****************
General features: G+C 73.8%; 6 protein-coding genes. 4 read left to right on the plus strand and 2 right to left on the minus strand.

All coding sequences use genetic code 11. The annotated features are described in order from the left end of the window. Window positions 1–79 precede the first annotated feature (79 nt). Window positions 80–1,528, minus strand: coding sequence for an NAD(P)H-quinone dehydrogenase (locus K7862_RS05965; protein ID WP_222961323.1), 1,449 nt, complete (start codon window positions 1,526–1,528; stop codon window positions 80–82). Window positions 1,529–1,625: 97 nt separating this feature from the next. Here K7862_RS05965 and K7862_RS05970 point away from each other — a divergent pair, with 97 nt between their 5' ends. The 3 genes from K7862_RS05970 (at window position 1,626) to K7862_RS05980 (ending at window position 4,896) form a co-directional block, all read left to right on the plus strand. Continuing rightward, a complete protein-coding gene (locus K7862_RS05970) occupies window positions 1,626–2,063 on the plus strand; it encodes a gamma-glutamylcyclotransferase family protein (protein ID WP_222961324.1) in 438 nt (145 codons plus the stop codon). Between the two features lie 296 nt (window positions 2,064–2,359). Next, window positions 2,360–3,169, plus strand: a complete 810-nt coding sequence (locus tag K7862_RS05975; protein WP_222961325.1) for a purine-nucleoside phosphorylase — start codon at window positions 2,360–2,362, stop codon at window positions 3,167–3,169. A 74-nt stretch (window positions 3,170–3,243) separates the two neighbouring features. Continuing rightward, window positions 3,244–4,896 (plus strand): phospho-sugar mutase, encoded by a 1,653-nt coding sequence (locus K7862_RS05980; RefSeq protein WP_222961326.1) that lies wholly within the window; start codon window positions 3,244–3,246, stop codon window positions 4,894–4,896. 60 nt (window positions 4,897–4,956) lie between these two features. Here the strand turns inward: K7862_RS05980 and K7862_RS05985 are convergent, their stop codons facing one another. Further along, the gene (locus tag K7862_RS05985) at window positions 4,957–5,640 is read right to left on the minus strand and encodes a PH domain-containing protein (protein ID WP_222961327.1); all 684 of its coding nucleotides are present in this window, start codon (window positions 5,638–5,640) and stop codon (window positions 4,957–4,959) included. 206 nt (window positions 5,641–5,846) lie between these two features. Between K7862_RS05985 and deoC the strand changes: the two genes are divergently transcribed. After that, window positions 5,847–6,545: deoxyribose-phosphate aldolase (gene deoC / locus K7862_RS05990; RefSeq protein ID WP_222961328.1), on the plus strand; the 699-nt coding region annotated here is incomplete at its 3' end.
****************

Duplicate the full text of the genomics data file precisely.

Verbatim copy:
General features: G+C 73.8%; 6 protein-coding genes. 4 read left to right on the plus strand and 2 right to left on the minus strand.

All coding sequences use genetic code 11. The annotated features are described in order from the left end of the window. Window positions 1–79 precede the first annotated feature (79 nt). Window positions 80–1,528, minus strand: coding sequence for an NAD(P)H-quinone dehydrogenase (locus K7862_RS05965; protein ID WP_222961323.1), 1,449 nt, complete (start codon window positions 1,526–1,528; stop codon window positions 80–82). Window positions 1,529–1,625: 97 nt separating this feature from the next. Here K7862_RS05965 and K7862_RS05970 point away from each other — a divergent pair, with 97 nt between their 5' ends. The 3 genes from K7862_RS05970 (at window position 1,626) to K7862_RS05980 (ending at window position 4,896) form a co-directional block, all read left to right on the plus strand. Continuing rightward, a complete protein-coding gene (locus K7862_RS05970) occupies window positions 1,626–2,063 on the plus strand; it encodes a gamma-glutamylcyclotransferase family protein (protein ID WP_222961324.1) in 438 nt (145 codons plus the stop codon). Between the two features lie 296 nt (window positions 2,064–2,359). Next, window positions 2,360–3,169, plus strand: a complete 810-nt coding sequence (locus tag K7862_RS05975; protein WP_222961325.1) for a purine-nucleoside phosphorylase — start codon at window positions 2,360–2,362, stop codon at window positions 3,167–3,169. A 74-nt stretch (window positions 3,170–3,243) separates the two neighbouring features. Continuing rightward, window positions 3,244–4,896 (plus strand): phospho-sugar mutase, encoded by a 1,653-nt coding sequence (locus K7862_RS05980; RefSeq protein WP_222961326.1) that lies wholly within the window; start codon window positions 3,244–3,246, stop codon window positions 4,894–4,896. 60 nt (window positions 4,897–4,956) lie between these two features. Here the strand turns inward: K7862_RS05980 and K7862_RS05985 are convergent, their stop codons facing one another. Further along, the gene (locus tag K7862_RS05985) at window positions 4,957–5,640 is read right to left on the minus strand and encodes a PH domain-containing protein (protein ID WP_222961327.1); all 684 of its coding nucleotides are present in this window, start codon (window positions 5,638–5,640) and stop codon (window positions 4,957–4,959) included. 206 nt (window positions 5,641–5,846) lie between these two features. Between K7862_RS05985 and deoC the strand changes: the two genes are divergently transcribed. After that, window positions 5,847–6,545: deoxyribose-phosphate aldolase (gene deoC / locus K7862_RS05990; RefSeq protein ID WP_222961328.1), on the plus strand; the 699-nt coding region annotated here is incomplete at its 3' end.